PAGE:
Jet lag isn’t just an unpleasant side effect of travel for humans. It could also affect the internal circadian clock of captive giant pandas living outside of their natural habitat range in China. A study published September 18 in the journal Frontiers in Psychology found that outdoor cues like changes in temperature and daylight are particularly important for giant pandas. Some problems can arise when their environments and natural body clock don’t match up.
[Related: Pandas weren’t always bamboo fiends.]
Animals’ internal circadian clocks are generally regulated by cues from the environment and are linked to changes in their behavior and physiology. For humpback whales in the North Atlantic, the decrease in the daylight around the autumnal equinox likely signals that it’s time for the whales to migrate south to their breeding grounds in the Caribbean. Several species of migratory birds use variation in temperature to time their migrations and delaying their departures may help them navigate climate change, but at a cost.
“Animals, including humans, have evolved rhythms to synchronize their internal environment with the external environment,” University of Stirling PhD student and study co-author Kristine Gandia said in a statement. “When internal clocks are not synchronized with external cues like light and temperature, animals experience adverse effects. In humans, this can range from jet lag to metabolic issues and seasonal affective disorder.”
For the pandas in this study, those living outside of their latitudinal ranges were observed performing fewer activities than they would in the wild and responding to some human-based cues that only exist in captivity.
Giant pandas in the wild live highly seasonal lives, where spring is time for migrations to find new shoots of their preferred bamboo. Migration season is also mating season, possibly because finding mates is easier when pandas are all after the same bamboo shoots. Pandas are also a favorite in zoos around the world and their public webcams make them easier to observe.
In this new study, scientists set out to understand how pandas in zoos are affected by the “jet lag” of living in latitudes they did not evolve in, since important conditions such as daylight and temperature ranges will be different in these areas. According to Gandia, the latitudinal range for giant pandas is between 26 and 42 degrees north and matching latitudes could be between 26 and 42 degrees south, since these latitudes mirror the temperature and lighting conditions further north. Other latitudes will have different amounts of sunlight and varying temperatures, which could alter the panda’s internal clocks and changes to their behaviors, such as, looking for a mate. The study also looked at whether or not anthropogenic cues like regular visits from keepers could also affect their circadian clock.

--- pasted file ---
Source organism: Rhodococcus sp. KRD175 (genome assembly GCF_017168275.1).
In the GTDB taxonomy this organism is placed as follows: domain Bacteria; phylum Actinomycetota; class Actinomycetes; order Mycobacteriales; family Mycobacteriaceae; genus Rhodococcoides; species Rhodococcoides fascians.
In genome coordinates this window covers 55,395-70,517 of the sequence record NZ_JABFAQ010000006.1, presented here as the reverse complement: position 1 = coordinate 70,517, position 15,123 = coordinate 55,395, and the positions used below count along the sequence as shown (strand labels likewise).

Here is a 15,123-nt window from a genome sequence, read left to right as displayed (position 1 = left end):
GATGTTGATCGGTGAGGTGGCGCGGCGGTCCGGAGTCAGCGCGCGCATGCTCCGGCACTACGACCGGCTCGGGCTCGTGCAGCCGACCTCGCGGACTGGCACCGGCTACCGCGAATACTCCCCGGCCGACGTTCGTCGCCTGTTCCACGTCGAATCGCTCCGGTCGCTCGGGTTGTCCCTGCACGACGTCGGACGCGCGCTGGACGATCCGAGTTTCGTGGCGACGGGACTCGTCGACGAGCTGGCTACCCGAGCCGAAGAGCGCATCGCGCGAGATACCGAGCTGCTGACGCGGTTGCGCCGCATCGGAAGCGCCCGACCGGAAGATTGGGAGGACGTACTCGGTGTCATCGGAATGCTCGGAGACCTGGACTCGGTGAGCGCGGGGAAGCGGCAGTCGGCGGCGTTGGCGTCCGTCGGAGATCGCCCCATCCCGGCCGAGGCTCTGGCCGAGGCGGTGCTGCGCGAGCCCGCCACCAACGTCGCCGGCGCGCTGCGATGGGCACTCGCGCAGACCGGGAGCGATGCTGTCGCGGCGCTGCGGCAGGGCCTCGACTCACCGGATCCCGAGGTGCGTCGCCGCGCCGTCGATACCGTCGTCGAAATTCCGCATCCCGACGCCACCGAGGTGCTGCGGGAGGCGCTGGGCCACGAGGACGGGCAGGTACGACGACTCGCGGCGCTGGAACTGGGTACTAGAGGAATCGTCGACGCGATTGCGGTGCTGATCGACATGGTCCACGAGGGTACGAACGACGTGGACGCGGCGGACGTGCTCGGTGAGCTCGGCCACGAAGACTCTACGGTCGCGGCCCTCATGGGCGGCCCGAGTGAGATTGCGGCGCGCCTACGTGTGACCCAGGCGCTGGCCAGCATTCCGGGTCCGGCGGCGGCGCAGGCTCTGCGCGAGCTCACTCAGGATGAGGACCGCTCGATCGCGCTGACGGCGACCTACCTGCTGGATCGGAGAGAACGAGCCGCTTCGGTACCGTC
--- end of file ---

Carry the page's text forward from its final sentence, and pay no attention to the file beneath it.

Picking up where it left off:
The team of 13 observers used webcams to monitor 11 giant pandas born in captivity at six zoos both inside and outside pandas’ natural latitudinal range. Every month for one year, they carried out one day’s worth of hourly focal sampling–watching one animal for a set length of time and recording everything the animal does–to see how their behavior changed across a day and how that changed across a year. The observers noted general activity, sexual behavior, and abnormal behavior.
Daylight and temperature changes were particularly important cues for pandas and were closely associated with general activity in latitudes that matched their natural range in China. Just like their wild counterparts, pandas in captivity showed three peaks of activity over 24 hours, including a peak at night. Sexual behaviors were only displayed by adult pandas during the day, which possibly makes it easier to find mates in the wild.
The pandas living outside their home latitude were less active, correlating to the different temperature and daylight cues in these newer latitudes.
“When giant pandas are housed at higher latitudes—meaning they experience more extreme seasons than they evolved with—this changes their levels of general activity and abnormal behavior,” said Gandia. One of the abnormal behaviors included reacting to zoo-specific cues, such as becoming very active during the early morning. This indicates that the pandas may be anticipating a keeper visiting with fresh food.
Additionally, the pandas’ abnormal and sexual behaviors fluctuated at similar points. The team believes that this could represent frustration that the pandas can’t mate or migrate in captivity as they would in the wild. The pandas living in mismatched latitudes performed fewer abnormal behaviors related to mating, potentially because they weren’t getting the same environmental cues for sexual behaviors.
“To expand on this research, we would want to incorporate cycles of physiological indicators,” said Gandia. “Importantly, we would want to assess sexual hormones to understand the effects the environment may have on the timing of release. This could help us further understand how to promote successful reproduction for a vulnerable species which is notoriously difficult to breed.”